If your country’s consulate or embassy has permitted you, then you may not have to register with the Central Register of Foreign Nationals or Social Security. Your employer will also not have to seek work permit approval from the Spanish government. If you stay longer than three months but do not plan to get married or buy property in Spain, there is no need for pre-registration with Social Security.
Secure a full-time job:
Suppose you’ve been given work permits by your home country’s consulate or embassy. In that case, your employer will only have to obtain a Collective Work Permit from the Spanish Ministry of Labor and Social Security. But if not, they’ll need to obtain a Foreigner Work Permit and apply for an NIE number (necessary to open a bank account in Spain).
You can also try working one month on and one month off as self-employed workers! It’s legal, and it does allow you to spend time back at home. If you’re over 45 years of age, you may want to consider moving here with your parent or grandparent. This would give you the opportunity of unlimited residency. Check out how it works!
Moving with a Spanish citizen
If your spouse is a Spanish citizen, there are fewer differences regarding employment laws than if they were another nationality. If one person in this couple is an EU/EEA member state national, then there will be no need for pre-registration with Social Security; the same applies if the non-EU spouse has permission to work in Spain (e.g., work permit) and is covered by the social security system of their home country (so that they can freely move within the EU).
Otherwise, both spouses must be registered as members of separate social security systems, except civil or natural marriage (in which case their spouse’s social security automatically covers one person).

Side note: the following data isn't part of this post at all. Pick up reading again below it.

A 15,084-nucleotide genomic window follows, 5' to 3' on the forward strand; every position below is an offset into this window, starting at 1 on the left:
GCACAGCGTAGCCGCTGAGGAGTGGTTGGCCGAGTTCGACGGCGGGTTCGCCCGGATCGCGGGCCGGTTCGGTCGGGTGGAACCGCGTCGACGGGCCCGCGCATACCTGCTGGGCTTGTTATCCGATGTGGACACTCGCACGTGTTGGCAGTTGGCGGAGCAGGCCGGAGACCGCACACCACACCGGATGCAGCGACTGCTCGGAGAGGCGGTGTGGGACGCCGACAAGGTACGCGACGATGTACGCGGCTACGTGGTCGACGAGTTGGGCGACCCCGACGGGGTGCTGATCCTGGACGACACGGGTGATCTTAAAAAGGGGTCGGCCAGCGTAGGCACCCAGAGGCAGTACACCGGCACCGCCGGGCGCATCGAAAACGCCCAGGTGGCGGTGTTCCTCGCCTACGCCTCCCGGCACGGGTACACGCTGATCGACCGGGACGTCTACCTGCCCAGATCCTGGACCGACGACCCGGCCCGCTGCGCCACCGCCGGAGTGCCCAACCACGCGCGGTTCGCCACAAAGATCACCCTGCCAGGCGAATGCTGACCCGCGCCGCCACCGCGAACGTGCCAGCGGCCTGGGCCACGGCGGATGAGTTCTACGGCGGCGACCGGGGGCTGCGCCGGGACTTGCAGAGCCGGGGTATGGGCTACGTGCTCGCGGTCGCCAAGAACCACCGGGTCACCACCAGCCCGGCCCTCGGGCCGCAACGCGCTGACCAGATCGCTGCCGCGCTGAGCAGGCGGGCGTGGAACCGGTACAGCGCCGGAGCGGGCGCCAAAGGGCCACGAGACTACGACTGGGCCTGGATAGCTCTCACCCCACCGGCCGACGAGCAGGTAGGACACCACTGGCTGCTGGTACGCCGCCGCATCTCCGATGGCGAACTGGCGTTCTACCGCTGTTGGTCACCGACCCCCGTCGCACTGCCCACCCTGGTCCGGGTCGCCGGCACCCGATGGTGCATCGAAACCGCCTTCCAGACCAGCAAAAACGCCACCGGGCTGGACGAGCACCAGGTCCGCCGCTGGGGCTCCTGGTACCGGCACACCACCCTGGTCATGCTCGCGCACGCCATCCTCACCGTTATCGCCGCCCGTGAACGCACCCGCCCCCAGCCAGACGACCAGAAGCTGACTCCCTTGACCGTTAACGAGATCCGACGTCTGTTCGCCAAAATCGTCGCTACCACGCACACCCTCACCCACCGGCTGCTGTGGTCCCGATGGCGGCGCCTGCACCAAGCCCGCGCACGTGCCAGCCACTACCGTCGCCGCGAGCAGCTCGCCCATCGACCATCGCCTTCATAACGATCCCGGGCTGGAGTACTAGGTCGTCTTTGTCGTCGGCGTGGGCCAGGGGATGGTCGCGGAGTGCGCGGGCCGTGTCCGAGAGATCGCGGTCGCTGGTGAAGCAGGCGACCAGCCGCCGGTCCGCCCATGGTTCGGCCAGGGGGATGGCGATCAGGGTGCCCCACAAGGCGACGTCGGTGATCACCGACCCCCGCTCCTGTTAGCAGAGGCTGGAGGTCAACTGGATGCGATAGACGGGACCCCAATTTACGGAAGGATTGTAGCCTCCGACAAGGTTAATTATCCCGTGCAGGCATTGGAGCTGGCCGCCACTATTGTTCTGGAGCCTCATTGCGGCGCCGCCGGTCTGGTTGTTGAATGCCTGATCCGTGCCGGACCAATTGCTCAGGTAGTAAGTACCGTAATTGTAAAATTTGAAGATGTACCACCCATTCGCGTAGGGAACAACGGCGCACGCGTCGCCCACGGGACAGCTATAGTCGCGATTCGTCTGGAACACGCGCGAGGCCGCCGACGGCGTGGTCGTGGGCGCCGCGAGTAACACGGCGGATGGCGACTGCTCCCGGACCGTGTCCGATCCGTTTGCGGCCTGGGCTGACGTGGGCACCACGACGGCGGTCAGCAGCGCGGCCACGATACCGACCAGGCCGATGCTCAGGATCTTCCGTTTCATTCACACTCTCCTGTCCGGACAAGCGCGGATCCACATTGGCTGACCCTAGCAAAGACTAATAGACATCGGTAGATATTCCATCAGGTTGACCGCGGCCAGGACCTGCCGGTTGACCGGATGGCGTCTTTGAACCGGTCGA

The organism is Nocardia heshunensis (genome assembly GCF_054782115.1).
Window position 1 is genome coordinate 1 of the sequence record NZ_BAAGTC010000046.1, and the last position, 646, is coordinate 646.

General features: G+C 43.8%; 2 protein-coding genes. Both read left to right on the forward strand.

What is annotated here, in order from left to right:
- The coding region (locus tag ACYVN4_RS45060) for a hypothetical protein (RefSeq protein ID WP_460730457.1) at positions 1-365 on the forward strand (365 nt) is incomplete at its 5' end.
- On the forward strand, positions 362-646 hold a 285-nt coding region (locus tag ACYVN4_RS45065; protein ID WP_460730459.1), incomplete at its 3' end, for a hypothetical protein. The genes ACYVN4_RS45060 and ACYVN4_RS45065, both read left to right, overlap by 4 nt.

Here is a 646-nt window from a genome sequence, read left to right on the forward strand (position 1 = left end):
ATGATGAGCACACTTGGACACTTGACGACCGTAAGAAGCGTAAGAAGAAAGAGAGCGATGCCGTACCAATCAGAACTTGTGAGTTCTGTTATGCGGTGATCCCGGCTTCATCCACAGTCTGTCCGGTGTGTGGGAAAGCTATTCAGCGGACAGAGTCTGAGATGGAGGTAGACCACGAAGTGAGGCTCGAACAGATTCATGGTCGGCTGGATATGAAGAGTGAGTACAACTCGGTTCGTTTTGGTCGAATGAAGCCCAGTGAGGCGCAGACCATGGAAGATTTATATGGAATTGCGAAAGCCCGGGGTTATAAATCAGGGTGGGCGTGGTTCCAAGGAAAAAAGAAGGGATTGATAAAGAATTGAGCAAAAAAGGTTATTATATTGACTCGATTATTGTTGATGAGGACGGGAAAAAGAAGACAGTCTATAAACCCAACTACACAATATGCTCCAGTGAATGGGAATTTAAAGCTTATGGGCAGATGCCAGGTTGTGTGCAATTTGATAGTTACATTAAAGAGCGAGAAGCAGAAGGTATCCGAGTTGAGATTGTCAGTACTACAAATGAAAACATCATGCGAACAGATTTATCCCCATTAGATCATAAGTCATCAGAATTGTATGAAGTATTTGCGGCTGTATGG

Immigration for couples
For couples who are not married within three years of immigration together to Spain, the non-EU/EEA partner will be required to apply for a temporary residence document (Titulo de residencia) valid for one year until they can attain permanent residency through marriage. Once this is obtained, they will be entitled to work without restrictions before or after receiving their NIE number. However, they must inform the Registry Office within 30 days of receiving it.
If you’re married and your spouse is an EU citizen, there won’t be any legal problems. You’ll be able to start work immediately with your NIE number, bank account, and all.
Go through naturalization process:
To obtain citizenship status after five years of living in Spain, you must take an oath of loyalty before the Cortes (Spanish Parliament). You will also need to know how to speak and read basic Spanish and know the basics of Spain’s history and constitution. These requirements may differ depending on what region you’re applying in; check with your local authorities! Your children who turn 16 during the five years of residence will automatically become a Spanish citizens.